By Grace Gulino
Photo courtesy of NBC
Buying textbooks for classes each semester feels like being caught in a trap: you are required to purchase them despite the cost, and otherwise the price you pay could b efailing a course.
According to research done by The Huffington Post, The National Association of College Stores predicts that university students spend an average of “$655 on textbooks each year,but with a single textbook easily costing as much as $300, that total can be much higher. In fact, the College Board puts the annual cost of books and materials at $1,168.”
On top of paying tuition—which often increases annually—textbooks can be the purchase that many university students forget to consider before classes start.
More research done by NBC News shows that textbook prices have actually increased overtime. A graph, featured in an article showcasing their findings, depicts the cost of textbooks over time and the information is staggering.
“BLS data from December 1977 to December 2014 notes a 961 percent increase in textbook prices. Extend the view out to January 1977 and June 2015, the most recently available data, and it rises further to 1041 percent,” the article explains.
After speaking to four Boston University students of different majors, the consensus is that textbooks are a sizable investment, but their cost is not always reflected in their use.
“I feel like I don't use the books at all and it's sad,” said Briana Hanson (SAR ’17). “I feel the cost is not offset by how much professors have us use it in class and for other assignments.”
Despite whether they purchase online or through the campus Barnes & Noble, these students estimate they spend an average of $200 for their books each semester.
Ra’iatea Lohe (CAS ’17), an environmental science major spending the semester in New Zealand, was surprised—yet glad—that she did not have to buy more than one book, as her readings were provided in class. When she is on campus, however, she does feel that the cost of textbooks is an expensive necessity, on top of already having to pay for food and other needs.
“I usually pay $70-110 [per book],” she said. “But it’s just ridiculous, and then it [is] so frustrating when Barnes & Noble won't buy it back.”Ana Babinec (SAR ’17) was especially frustrated when one calculus course she was enrolled in required students to buy a book that could only be bought through the BU bookstore.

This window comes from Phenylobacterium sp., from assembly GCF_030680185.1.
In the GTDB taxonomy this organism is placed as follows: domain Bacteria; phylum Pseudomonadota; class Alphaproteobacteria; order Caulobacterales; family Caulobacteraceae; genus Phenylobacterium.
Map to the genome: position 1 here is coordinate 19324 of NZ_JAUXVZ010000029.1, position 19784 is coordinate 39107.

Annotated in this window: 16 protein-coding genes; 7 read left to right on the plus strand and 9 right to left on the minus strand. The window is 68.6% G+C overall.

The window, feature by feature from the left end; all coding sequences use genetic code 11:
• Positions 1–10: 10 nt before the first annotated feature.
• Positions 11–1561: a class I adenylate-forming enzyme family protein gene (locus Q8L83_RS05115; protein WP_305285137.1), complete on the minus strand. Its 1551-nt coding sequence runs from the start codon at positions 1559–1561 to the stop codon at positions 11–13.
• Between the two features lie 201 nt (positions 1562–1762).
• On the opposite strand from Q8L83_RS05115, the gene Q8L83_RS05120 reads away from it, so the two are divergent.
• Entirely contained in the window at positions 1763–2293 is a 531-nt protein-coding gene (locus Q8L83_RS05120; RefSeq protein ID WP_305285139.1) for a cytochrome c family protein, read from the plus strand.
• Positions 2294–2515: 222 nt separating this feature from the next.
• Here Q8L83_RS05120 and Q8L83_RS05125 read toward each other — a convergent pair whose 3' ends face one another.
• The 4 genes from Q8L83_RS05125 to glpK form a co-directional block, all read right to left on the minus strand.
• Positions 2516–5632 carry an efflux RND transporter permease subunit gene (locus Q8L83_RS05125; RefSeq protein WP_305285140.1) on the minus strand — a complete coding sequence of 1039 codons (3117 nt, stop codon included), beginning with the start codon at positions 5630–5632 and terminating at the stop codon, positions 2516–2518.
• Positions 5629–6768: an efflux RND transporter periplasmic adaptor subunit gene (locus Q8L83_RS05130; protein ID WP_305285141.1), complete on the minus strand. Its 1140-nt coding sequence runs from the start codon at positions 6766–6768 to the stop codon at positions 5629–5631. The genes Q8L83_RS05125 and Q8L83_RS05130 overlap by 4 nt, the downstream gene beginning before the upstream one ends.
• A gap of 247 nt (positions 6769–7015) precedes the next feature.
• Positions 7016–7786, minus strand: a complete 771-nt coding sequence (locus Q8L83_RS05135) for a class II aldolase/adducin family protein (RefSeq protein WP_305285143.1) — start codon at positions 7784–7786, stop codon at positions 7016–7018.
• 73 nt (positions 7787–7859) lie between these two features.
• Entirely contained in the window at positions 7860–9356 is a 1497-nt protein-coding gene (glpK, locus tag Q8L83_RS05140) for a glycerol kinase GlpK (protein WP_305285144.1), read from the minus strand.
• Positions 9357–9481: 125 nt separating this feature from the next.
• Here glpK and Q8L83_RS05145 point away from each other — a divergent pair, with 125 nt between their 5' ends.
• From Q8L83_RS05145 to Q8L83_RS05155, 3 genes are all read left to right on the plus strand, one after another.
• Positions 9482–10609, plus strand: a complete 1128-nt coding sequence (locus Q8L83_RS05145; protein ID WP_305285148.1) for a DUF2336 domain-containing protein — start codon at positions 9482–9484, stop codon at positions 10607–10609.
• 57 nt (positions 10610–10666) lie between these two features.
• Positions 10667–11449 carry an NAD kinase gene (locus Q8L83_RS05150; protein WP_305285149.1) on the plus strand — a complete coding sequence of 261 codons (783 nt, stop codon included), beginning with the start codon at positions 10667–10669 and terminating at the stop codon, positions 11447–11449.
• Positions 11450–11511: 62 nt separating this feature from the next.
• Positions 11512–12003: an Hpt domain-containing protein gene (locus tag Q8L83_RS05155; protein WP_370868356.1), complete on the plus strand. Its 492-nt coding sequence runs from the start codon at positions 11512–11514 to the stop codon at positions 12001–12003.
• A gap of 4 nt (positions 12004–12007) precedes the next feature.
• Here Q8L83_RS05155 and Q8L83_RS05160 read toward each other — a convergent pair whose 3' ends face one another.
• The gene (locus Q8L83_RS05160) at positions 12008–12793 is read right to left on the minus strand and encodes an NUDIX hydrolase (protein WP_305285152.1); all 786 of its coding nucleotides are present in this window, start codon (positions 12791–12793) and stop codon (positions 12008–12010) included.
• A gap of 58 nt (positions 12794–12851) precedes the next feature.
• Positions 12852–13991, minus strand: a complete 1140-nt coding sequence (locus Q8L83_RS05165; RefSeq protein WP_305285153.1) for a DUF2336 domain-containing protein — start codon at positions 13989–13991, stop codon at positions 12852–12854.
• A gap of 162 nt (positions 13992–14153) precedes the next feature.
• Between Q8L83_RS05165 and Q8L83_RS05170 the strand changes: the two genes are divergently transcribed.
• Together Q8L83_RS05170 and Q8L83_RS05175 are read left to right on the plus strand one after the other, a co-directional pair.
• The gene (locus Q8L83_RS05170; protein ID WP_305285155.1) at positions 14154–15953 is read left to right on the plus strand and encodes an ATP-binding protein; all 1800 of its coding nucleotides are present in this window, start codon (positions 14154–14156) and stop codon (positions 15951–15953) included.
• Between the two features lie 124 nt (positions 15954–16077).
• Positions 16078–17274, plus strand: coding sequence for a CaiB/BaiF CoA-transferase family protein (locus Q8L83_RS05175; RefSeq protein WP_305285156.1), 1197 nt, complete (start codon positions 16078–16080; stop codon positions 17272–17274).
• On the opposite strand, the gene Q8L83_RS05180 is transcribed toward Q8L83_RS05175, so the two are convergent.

“It was $160 and you needed it for the homework, and that's all it was used for,” she said.“There were more than 150 kids in my section and the fact that BU ‘requires’ 150 kids to buy a $160 book on top of tuition is ridiculous and disgusting. The professor could have just uploaded the homework problems and made the book optional for those who wanted more help.”
The question of whether or not a student’s major correlates with how much he or she spends on books also stands. It is commonly believed that science and math majors tend to pay more for their books, and Babinec agrees.
“Being a science major I think I have less books to buy but they are more expensive,” she said.
She also mentions that many classes, especially math courses, require students to buy new versions of textbooks or workbooks each semester, which further adds to the overall cost.
Websites like Chegg and Amazon are places where Babinec and Lohe turn to when they arel ooking to save.
Daniel Patton (COM ’15) said that he primarily used the Barnes & Noble at the beginning of his college career. Hanson also shared that she uses the bookstore to rent out texts, and both of them said it was due to pure convenience.
“The later into my school years, the less I needed them,” Patton said. “By Junior and Senior years, there were some books I didn’t even buy. I could tell when the syllabus didn’t have assigned reading for the book, or after the first week of class whether I needed it or not. My last semester I only used one textbook—an Amazon Kindle reader.”
While buying books feels like throwing money out the window, it does not appear professors will stop asking us to purchase them anytime in the near future. But Babinec does leave us with a bit of food for thought:
“I learn better listening to a professor than reading a textbook.”